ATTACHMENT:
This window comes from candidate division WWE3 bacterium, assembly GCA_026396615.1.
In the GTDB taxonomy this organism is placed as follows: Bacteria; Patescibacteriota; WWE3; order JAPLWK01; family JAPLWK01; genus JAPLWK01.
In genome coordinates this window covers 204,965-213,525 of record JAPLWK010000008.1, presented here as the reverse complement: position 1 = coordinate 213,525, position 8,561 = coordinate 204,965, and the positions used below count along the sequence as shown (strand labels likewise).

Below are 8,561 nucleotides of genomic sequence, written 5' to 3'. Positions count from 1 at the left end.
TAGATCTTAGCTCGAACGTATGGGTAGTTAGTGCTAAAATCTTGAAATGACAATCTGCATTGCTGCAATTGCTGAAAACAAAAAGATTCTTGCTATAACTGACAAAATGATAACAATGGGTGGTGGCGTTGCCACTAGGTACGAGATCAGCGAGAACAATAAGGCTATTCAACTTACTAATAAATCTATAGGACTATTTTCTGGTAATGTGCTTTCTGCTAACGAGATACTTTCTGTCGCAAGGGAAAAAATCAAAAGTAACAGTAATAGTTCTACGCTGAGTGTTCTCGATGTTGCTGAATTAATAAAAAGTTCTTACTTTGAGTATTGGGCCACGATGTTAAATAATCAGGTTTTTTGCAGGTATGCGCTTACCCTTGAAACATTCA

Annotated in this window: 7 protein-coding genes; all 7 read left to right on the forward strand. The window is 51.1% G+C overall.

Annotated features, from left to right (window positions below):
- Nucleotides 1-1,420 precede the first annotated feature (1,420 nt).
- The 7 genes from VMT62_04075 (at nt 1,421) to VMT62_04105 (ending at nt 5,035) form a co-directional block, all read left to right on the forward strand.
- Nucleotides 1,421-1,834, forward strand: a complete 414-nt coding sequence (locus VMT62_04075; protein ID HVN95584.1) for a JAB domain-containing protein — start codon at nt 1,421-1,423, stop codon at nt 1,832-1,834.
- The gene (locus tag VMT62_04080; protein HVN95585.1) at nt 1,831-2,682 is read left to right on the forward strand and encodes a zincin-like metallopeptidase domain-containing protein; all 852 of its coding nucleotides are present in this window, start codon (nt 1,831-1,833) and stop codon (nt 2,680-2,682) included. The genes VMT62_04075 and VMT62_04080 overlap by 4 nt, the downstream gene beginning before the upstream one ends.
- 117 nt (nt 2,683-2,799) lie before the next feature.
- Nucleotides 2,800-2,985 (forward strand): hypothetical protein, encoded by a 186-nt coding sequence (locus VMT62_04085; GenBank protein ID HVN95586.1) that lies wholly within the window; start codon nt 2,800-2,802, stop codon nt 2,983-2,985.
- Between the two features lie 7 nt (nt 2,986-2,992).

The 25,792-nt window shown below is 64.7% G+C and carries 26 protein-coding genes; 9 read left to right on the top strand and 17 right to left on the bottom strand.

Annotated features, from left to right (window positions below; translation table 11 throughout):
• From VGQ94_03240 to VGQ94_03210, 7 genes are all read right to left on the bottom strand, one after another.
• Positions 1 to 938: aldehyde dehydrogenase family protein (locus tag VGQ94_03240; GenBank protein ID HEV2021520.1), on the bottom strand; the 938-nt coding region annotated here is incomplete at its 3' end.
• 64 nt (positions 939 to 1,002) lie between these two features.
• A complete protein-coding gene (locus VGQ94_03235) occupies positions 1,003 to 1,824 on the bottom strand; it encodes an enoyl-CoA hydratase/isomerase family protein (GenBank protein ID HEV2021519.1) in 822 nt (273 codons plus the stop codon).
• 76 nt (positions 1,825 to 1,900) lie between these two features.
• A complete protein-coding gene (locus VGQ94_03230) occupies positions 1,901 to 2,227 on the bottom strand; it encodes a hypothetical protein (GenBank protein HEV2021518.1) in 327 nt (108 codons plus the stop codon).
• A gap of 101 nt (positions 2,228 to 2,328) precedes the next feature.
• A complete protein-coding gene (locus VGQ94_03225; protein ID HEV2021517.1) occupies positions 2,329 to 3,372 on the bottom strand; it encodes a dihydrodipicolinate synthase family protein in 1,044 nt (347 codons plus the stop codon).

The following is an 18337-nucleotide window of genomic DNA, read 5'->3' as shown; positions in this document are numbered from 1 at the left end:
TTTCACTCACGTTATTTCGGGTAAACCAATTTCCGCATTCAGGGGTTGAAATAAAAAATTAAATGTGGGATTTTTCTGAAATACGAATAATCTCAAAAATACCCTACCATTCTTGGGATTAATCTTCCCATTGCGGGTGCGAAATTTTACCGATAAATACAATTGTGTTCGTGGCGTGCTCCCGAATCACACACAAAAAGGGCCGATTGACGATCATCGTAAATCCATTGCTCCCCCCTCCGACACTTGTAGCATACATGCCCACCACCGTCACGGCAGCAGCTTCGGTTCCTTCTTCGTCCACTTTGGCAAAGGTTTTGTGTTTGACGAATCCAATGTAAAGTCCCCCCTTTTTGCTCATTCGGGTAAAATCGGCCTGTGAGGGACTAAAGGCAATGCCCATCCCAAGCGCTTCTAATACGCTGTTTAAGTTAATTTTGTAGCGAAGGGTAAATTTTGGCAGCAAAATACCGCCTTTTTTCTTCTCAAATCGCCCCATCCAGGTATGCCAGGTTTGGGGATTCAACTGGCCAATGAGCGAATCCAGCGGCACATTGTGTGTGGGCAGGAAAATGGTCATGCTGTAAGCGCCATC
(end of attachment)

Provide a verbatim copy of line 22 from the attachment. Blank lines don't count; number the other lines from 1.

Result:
• A complete protein-coding gene (locus VGQ94_03230) occupies positions 1,901 to 2,227 on the bottom strand; it encodes a hypothetical protein (GenBank protein HEV2021518.1) in 327 nt (108 codons plus the stop codon).